Each time you request an access to an encrypted file on a storage server you create metadata. That metadata will be the path to the file you asked, the time when you asked it, your ownership of the file… An attacker spying on that server could intercept all the metadata and then retrieve some sensitive information even if your data itself remains encrypted. For the attacker point of view, it is like having an access to your phone or email survey. The problem is that you cannot hide that kind of metadata with a classic encryption scheme.
The purpose of my PhD is to work on a model that is able to hide these data to the server: an Oblivious Random Access Machine (ORAM) system. This is a cryptographic construction that allows clients to access encrypted data residing on an untrusted storage server, while completely hiding the access patterns to storage. Particularly, the sequence of physical addresses accessed is independent of the actual data that the user is accessing. To achieve this, existing ORAM constructions continuously download, re-encrypt, reshuffle and re-upload data blocks on the storage server, to cryptographically conceal the logical access pattern.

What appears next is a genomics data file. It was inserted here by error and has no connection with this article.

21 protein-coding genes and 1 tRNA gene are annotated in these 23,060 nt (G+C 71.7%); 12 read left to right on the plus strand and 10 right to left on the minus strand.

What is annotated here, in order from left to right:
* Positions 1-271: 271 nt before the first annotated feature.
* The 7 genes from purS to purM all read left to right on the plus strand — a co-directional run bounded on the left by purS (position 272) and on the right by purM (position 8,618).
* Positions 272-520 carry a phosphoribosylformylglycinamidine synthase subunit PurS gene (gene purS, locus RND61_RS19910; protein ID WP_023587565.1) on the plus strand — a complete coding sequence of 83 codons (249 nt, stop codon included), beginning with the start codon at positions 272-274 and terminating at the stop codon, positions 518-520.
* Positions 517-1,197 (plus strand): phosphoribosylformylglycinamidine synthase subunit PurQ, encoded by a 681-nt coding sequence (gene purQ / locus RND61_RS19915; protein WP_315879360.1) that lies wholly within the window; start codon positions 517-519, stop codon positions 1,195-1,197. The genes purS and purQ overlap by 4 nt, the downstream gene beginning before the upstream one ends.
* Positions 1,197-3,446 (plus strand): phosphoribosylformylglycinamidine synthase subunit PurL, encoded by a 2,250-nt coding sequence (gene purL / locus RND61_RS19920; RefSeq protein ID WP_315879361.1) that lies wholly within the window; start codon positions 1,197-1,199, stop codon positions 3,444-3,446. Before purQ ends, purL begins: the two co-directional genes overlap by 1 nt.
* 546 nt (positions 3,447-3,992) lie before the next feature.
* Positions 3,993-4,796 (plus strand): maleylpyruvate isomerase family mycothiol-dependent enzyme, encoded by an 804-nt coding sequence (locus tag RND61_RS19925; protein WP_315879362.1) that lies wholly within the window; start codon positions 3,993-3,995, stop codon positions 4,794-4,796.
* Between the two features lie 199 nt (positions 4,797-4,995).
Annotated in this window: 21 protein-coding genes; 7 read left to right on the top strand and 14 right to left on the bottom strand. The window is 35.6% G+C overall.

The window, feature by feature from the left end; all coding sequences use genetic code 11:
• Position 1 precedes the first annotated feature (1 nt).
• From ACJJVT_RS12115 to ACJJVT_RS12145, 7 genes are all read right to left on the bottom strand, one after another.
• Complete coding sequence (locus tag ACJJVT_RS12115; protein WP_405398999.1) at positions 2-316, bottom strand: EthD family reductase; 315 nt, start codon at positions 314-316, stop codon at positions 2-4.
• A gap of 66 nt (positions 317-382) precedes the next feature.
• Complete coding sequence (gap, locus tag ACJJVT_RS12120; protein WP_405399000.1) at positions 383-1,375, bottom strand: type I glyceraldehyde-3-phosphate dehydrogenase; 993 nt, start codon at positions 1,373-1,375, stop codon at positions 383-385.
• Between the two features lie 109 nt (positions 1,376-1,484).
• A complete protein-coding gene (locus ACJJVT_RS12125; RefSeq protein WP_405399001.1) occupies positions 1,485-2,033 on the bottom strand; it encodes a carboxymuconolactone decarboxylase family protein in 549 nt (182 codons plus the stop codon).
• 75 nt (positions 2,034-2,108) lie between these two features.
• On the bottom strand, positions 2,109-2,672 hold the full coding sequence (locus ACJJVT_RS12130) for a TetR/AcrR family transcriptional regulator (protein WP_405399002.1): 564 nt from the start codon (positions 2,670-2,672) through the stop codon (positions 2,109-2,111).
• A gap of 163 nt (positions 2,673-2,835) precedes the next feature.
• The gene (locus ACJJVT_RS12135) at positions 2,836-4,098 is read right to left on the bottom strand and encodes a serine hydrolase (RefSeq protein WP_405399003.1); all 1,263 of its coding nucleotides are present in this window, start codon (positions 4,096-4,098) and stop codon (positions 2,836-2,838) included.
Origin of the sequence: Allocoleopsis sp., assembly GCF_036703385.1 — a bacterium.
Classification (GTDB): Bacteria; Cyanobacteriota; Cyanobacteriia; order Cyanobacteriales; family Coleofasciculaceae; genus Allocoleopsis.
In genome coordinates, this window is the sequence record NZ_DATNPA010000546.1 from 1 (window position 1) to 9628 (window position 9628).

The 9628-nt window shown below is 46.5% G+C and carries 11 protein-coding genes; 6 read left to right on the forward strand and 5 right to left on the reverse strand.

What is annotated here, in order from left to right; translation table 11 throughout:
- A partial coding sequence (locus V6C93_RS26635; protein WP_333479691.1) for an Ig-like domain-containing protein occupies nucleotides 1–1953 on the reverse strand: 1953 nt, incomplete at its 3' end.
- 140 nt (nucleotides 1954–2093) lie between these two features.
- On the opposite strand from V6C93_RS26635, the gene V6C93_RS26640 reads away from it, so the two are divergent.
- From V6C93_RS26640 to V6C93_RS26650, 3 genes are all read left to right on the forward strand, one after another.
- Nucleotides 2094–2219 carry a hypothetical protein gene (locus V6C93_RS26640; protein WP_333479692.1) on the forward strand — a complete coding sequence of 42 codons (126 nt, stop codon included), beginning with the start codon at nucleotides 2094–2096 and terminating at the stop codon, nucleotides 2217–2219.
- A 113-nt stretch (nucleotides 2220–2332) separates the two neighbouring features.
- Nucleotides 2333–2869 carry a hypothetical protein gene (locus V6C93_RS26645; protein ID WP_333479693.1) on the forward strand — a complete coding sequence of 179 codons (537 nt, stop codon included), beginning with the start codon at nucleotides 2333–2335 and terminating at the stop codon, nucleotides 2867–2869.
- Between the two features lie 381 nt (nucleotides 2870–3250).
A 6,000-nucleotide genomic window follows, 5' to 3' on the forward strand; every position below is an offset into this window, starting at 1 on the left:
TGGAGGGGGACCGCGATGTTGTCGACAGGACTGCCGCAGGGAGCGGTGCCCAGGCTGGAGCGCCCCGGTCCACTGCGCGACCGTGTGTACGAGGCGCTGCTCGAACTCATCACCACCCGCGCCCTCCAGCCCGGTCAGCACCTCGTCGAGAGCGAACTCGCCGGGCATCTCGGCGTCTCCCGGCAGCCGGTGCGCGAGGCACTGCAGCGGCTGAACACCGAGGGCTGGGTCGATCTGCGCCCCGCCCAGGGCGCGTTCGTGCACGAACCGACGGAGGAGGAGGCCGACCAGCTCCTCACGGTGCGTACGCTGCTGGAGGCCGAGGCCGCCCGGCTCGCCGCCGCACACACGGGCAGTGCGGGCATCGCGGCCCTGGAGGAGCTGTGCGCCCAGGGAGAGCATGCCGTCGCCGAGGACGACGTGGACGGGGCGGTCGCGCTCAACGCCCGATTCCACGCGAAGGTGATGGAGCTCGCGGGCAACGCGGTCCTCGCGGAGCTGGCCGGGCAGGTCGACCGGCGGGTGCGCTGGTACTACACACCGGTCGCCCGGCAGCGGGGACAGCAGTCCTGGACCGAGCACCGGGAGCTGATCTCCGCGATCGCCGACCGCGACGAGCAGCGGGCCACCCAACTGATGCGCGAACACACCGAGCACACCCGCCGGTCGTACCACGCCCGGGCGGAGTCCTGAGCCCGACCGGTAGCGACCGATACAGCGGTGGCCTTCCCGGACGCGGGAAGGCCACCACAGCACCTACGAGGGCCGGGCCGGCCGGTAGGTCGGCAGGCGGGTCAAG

However, the existing ORAM schemes are limited in terms of complexity and are therefore not practical for application in real-world storage providers.
This work is supported and funded by